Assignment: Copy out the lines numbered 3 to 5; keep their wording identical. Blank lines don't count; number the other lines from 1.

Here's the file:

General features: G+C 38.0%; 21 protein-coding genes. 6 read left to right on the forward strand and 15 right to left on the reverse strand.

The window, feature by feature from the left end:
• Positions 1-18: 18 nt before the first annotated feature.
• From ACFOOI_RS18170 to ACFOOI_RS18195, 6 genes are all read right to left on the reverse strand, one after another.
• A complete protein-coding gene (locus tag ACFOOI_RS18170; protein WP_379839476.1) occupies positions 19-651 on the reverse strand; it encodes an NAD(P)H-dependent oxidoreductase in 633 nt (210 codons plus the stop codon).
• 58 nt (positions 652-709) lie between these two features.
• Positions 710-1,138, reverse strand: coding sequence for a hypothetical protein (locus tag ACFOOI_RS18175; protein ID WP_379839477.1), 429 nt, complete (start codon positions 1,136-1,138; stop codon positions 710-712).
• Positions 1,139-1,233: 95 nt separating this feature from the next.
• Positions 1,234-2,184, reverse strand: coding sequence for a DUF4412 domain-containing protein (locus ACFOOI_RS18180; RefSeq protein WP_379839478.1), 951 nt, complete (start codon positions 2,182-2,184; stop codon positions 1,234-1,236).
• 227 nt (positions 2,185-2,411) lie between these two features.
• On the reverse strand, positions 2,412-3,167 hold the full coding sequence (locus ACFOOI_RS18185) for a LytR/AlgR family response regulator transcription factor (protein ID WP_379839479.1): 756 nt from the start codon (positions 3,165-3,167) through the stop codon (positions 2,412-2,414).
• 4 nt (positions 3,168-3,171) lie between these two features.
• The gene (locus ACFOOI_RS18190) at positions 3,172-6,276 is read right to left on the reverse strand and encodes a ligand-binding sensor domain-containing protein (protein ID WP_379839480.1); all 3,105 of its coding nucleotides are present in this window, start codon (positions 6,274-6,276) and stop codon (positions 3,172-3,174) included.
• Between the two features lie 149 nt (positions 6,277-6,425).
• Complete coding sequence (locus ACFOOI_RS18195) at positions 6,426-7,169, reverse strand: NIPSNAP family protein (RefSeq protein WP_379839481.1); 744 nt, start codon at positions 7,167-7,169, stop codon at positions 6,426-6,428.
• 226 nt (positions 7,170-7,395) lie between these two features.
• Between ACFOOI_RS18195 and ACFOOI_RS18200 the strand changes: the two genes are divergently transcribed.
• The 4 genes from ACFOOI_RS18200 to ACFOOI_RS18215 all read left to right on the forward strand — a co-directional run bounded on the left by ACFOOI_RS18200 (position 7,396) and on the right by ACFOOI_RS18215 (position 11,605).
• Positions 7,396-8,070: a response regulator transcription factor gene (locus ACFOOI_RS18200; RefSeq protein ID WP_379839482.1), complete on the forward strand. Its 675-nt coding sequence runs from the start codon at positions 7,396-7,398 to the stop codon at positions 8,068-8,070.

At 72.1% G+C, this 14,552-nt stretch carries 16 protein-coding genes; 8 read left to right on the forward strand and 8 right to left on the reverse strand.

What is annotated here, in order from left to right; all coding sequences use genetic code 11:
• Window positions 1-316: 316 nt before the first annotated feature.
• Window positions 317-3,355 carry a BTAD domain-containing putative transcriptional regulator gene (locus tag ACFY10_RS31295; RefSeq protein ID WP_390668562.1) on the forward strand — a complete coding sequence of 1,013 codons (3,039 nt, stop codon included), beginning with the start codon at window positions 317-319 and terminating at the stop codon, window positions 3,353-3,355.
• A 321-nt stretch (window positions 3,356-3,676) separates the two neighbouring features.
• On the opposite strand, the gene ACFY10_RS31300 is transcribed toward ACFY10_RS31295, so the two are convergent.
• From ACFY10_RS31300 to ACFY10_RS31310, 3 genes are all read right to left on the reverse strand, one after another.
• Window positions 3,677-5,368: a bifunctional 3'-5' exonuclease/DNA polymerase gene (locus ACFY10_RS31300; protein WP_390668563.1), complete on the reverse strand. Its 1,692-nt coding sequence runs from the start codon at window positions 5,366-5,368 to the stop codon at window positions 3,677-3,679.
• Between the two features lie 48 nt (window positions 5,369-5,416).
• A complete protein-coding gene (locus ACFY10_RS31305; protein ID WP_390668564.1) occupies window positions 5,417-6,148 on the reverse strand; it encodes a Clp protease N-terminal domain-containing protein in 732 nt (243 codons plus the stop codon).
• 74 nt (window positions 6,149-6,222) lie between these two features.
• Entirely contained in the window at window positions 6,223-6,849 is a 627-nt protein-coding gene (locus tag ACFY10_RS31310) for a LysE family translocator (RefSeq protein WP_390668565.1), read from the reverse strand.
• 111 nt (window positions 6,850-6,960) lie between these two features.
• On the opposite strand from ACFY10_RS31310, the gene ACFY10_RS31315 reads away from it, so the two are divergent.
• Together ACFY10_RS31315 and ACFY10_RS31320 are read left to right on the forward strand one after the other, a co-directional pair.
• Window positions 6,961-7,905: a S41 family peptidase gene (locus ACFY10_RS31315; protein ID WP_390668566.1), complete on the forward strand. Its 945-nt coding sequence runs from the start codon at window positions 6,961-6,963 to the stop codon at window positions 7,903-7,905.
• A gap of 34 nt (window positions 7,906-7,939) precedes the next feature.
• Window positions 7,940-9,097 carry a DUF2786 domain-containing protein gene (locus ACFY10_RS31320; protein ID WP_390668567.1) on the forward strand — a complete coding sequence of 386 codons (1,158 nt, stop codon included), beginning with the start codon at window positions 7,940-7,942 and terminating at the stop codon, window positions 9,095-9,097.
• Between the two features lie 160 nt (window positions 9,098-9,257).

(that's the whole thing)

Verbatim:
• Positions 1-18: 18 nt before the first annotated feature.
• From ACFOOI_RS18170 to ACFOOI_RS18195, 6 genes are all read right to left on the reverse strand, one after another.
• A complete protein-coding gene (locus tag ACFOOI_RS18170; protein WP_379839476.1) occupies positions 19-651 on the reverse strand; it encodes an NAD(P)H-dependent oxidoreductase in 633 nt (210 codons plus the stop codon).